EDITORIAL BY William Wroblewski
Over the past few weeks, 16-year-old Esteban Quispe has been making the media rounds. Recently appearing in local newspapers and television programs, he is Bolivia’s latest technological discovery. In the unassuming town of Patacamaya, about 100 kilometres southeast of La Paz, Esteban has spent the last several years building robots, largely out of trash.
From his tinkerer’s workshop adjacent to his parent’s house, Esteban has dreamed up and constructed a family of robots, one with a shocking resemblance to Wall-E, the Pixar robot from the film of the same name. Taking inspiration from the needs around him, he hopes to pioneer artificial intelligence in the future, and to use robotics to help make the work of the farmers and laborers in his community much easier.
The Bolivian altiplano may at first seem an unlikely place for such a tinkerer. In a community whose economy is largely based on potato cultivation, how does one of its own, the child of a bricklayer and a homemaker, find the passion and the talent for robotics? Truth is, Bolivia today is a hotbed of technology. In recent years, the launch of the Tupac Katari satellite and the completion of the first phase of the Mi Teleférico project (with a second phase on the way) are just some of the more high-profile projects in Bolivia. The national government has even announced the creation of a Technological Citadel, a dream to sow the seeds of Bolivia’s very own Silicon Valley, a task for which the State will need to continue improving telecommunications and to move government processes and citizen engagement online.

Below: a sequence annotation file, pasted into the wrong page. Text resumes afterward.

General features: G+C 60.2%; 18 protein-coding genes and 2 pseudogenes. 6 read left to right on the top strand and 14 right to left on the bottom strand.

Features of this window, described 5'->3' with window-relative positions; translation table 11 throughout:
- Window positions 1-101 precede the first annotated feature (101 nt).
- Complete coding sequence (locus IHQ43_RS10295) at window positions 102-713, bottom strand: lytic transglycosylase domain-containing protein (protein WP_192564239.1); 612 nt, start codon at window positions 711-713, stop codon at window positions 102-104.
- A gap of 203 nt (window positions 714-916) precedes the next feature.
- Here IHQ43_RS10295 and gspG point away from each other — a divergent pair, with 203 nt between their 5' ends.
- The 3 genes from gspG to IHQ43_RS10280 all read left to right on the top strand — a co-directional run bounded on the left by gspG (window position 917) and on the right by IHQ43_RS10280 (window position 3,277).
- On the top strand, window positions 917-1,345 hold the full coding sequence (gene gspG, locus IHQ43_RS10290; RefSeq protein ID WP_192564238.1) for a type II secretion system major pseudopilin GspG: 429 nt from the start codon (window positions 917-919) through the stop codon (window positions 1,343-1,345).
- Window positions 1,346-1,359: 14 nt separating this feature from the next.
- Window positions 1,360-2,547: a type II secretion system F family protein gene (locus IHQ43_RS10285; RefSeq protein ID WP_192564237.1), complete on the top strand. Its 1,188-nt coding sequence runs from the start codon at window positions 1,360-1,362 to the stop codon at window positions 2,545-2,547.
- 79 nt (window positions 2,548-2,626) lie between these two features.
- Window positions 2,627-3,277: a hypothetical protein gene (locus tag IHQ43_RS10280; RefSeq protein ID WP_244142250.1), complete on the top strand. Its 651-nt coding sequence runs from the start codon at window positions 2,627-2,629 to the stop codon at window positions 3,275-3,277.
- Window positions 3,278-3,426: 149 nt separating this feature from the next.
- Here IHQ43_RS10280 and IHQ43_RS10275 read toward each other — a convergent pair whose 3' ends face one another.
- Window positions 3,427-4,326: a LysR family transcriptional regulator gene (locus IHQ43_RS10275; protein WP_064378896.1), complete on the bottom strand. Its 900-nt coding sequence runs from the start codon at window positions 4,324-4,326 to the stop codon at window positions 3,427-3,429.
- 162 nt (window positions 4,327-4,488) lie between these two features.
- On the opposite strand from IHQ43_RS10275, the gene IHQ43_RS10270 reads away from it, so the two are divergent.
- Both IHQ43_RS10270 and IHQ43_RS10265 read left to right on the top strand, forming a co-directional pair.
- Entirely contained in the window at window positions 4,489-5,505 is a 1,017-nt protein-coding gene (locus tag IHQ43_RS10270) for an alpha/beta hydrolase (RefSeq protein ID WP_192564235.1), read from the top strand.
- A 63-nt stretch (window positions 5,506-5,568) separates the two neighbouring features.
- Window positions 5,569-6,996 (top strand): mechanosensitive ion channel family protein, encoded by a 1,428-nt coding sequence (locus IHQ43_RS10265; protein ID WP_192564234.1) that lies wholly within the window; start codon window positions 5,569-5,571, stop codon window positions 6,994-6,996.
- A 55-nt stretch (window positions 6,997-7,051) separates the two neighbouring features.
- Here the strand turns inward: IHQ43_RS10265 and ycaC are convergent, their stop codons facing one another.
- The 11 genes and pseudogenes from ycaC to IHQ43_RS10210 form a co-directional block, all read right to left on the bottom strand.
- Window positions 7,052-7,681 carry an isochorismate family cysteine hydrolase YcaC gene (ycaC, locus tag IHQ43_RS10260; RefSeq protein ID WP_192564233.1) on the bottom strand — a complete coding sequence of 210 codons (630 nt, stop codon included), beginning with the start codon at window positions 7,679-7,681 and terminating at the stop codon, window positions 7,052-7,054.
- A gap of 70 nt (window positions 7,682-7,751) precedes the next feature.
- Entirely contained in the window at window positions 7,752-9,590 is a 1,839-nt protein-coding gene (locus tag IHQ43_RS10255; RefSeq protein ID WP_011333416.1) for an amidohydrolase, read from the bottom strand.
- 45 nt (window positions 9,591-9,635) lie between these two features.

As these and other initiatives continue to take hold, more and more stories like Esteban’s will certainly come to light. Both Bolivians and expats living in the country are realising what this place is capable of in terms of technological innovation, giving more and more people the drive to dream up the seemingly impossible and push forward to make their visions a reality.
Technology likes to cross borders, and this is very apparent in Bolivia. Much of the latest technological changes here have been brought from elsewhere. Facebook has come with a plan to provide free (if limited) internet access across the country. US engineers have implemented ways to use one of Bolivia’s most abundant natural resources, llama feces, to filter and clean water (no joke!). And German engineering has introduced new technologies to help mend heart defects among children across the country.
But much of the exciting advances in technology in Bolivia are the result of local inventiveness. There are countless people across the country who, like Esteban, have the drive, initiative and knowhow to offer some pretty impressive technologies. In fact, some homegrown efforts are looking to be exported to nearby countries: Bolivia’s RFID-based tagging and registration system for automobiles seems primed for implementation across the continent. And in certain parts of Bolivia, fine examples of traditional technologies, particularly around agriculture and food production, are being brought back into practice as time reveals their usefulness and effectiveness.